KSU offers domestic partner benefits

One-year contract extension would also offer raises

The university has made an informal offer to raise contract salaries and allow domestic partner benefits in a one-year extension of the current contract with the Kent State chapter of the American Association of University Professors.

The university released the proposal one week ago, before this year’s official negotiations.

President Lester Lefton said the university made this offer to the union to extend the contract, which has not yet been accepted. He said the union initially said no to the contract extension but is now reconsidering.

Kent State has not withdrawn the offer yet, but Lefton said the university will establish a time frame for the union to reach a decision.

“If they don’t accept it, we’ll go into standard negotiations, which we do every three years,” he said.

Lefton said extending the contract for one year will allow for a “better sense of the economy and a better sense of the budget for the state” before entering into contract negotiations.

“We’re living in a very uncertain time, and it’s our hope that the union will see it’s to our mutual advantage – both the university’s and the union’s – to extend the contract for one year,” he said.

Deborah Smith, grievance chair for the AAUP-KSU, said the organization is in the early stages of considering the proposal.

“We don’t know if we’ll accept the offer or not,” she said. “We have no clear sense of what the faculty response is. We’re giving ourselves a couple more weeks to feel things out.”

Smith said the current offer is an abbreviated version of what actual negotiations would include, but is in line with the AAUP’s view on domestic partnership benefits.

“We’ve been trying to get domestic partner benefits for decades,” she said. “We’re glad the university is willing to even put them on the table.”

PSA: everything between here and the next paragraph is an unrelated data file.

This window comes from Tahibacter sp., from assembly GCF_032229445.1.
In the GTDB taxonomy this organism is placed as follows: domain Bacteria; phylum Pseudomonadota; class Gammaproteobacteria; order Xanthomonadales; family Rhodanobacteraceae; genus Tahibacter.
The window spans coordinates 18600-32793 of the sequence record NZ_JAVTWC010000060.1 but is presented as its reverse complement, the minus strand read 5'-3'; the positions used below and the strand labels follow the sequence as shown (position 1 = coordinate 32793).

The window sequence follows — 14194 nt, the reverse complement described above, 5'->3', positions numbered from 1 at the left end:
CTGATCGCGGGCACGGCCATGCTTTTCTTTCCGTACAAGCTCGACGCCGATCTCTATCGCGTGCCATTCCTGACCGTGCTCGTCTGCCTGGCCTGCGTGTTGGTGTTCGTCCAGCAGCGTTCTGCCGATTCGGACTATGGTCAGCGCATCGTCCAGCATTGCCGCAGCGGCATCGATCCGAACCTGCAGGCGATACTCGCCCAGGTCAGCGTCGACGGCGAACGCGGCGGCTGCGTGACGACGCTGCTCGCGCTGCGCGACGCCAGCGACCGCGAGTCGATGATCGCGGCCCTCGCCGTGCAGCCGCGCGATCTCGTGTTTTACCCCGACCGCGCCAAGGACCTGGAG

In the past, Lefton said Kent State could not offer domestic partner benefits because it violates the Ohio Constitution. He said he would not comment about why the university reversed its decision to offer them.

Molly Merryman, associate professor of justice studies, said she began working toward domestic partnership benefits in 1996 by forming a committee of interested faculty and staff.

The committee was not successful in negotiating domestic partner benefits with former President Carol Cartwright, Merryman said. In response to the negotiations, Merryman said that Cartwright made a promise to consider the issue only after other Ohio public universities offered these benefits, in fear of possible backlash from the state legislature if Kent were the first.

But after other universities began to offer domestic partner benefits, Kent State failed to follow suit.

Shortly after Lefton became president, Merryman said the committee met with him to discuss issues surrounding these benefits. At the time, she said Lefton indicated his support of exploring options.

“I believe that this extension of the offer is a reflection of the commitment that (Lefton) made in that meeting over a year ago,” Merryman said.

She said she’s read over the proposal and is pleased with the way the university outlines domestic partnership benefits. Having these benefits, she said, is important for creating an inclusive environment within the university.

“This is what we’ve been working for, for 10 years,” she said. “Having equal health benefits has been a critical issue. To have one minority population that isn’t receiving the same salary and benefits that everyone else is receiving, that’s discrimination. To be able to correct that is a goal we’ve had for a long time.”

Dan Nadon, co-coordinator of LGBT studies, said this proposal regarding domestic partnership benefits is unlike any other made at the university, in that the university administration is backing it.

“I’m very hopeful,” he said, “most especially because when you have an administration and a president that is behind this change and embracing it, in spite of the law that exists in Ohio, it just makes it a positive place to work, and offers us the feeling of value and inclusion as LGBT faculty.”

Contact academic affairs reporter Kristine Gill at [email protected], minority affairs reporter Christina Stavale at [email protected] and administration reporter Jackie Valley at [email protected].